Abstract: Investigated the hypothesis that the influence of time of day on the efficiency of working memory is greater for older than younger adults. Groups of younger and older adults performed a working memory task on 4 consecutive days. Ss began testing in the morning (10 younger adults, mean age 25.10 yrs; 10 older adults, mean age 72.60 yrs) and the evening (10 younger adults, mean age 23.70 yrs, 10 older adults, mean age 72.90 yrs ). Objective (body temperature) and subjective (alertness ratings) measures of arousal were taken during each session. Temperature increased across the day equally for younger and older adults, whereas alertness ratings were higher in the morning for older adults and in the evening for younger adults. The efficiency of the access and deletion functions paralleled the subjective alertness rating for younger and older adults, and age-related differences in these functions were greater when individuals were tested at nonoptimal times of day. The efficiency of the response inhibition function was similar for younger and older adults and paralleled changes in body temperature. (PsycINFO Database Record (c) 2006 APA, all rights reserved)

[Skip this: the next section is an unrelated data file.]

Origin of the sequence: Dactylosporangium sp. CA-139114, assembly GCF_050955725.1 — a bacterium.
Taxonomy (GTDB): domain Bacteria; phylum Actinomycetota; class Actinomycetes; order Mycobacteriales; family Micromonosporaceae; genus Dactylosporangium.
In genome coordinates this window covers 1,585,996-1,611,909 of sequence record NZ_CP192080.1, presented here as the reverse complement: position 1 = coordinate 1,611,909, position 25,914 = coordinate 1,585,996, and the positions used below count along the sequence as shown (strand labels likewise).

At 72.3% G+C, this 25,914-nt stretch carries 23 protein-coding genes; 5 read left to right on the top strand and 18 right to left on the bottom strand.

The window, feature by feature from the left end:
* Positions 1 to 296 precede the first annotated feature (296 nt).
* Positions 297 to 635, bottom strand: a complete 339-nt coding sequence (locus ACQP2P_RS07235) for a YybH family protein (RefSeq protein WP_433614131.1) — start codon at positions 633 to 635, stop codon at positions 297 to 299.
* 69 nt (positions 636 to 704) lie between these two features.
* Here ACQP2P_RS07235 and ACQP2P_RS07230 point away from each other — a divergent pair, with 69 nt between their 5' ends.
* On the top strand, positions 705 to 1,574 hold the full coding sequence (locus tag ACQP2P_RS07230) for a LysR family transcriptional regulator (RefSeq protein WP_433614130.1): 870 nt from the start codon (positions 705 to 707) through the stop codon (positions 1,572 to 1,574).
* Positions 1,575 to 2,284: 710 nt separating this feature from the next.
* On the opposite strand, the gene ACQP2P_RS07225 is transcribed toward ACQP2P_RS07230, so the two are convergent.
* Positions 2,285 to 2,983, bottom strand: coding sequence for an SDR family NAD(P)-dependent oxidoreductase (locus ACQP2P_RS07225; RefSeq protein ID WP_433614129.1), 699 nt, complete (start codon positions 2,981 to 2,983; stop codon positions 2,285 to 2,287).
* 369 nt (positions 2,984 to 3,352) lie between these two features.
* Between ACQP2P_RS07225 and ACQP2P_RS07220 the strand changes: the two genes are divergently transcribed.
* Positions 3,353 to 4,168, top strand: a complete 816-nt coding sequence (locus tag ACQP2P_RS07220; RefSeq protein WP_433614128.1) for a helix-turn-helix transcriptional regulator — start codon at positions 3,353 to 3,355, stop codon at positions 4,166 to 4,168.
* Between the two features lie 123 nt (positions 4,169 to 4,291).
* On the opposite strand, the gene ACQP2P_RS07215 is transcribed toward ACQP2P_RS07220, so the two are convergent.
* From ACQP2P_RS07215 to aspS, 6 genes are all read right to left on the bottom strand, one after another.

Keywords: time of day; age differences; body temperature; alertness; working memory; arousal; response inhibition function; Physiological Arousal; Short Term Memory; Time; Responses
Notes: 1079-5014Accession Number: 2002-00208-001. First Author & Affiliation: West, Robert; U Toronto, Rotman Research Inst of Baycrest Ctr, Toronto, Canada. Release Date: 20020206. Publication Type: Journal; Peer Reviewed Journal. Media Covered: Print. Media Available: Electronic; Print. Language: English. Major Descriptor(s): Age Differences; Body Temperature; Physiological Arousal; Short Term Memory; Time. Minor Descriptor(s): Responses. Classification: Developmental Psychology (2800). Population: Human (10)Male (30)Female (40). Age Group:Adulthood (18 yrs & older) (300); Young Adulthood (18-29 yrs) (320); Aged (65 yrs & older) (380); . References Available: Y.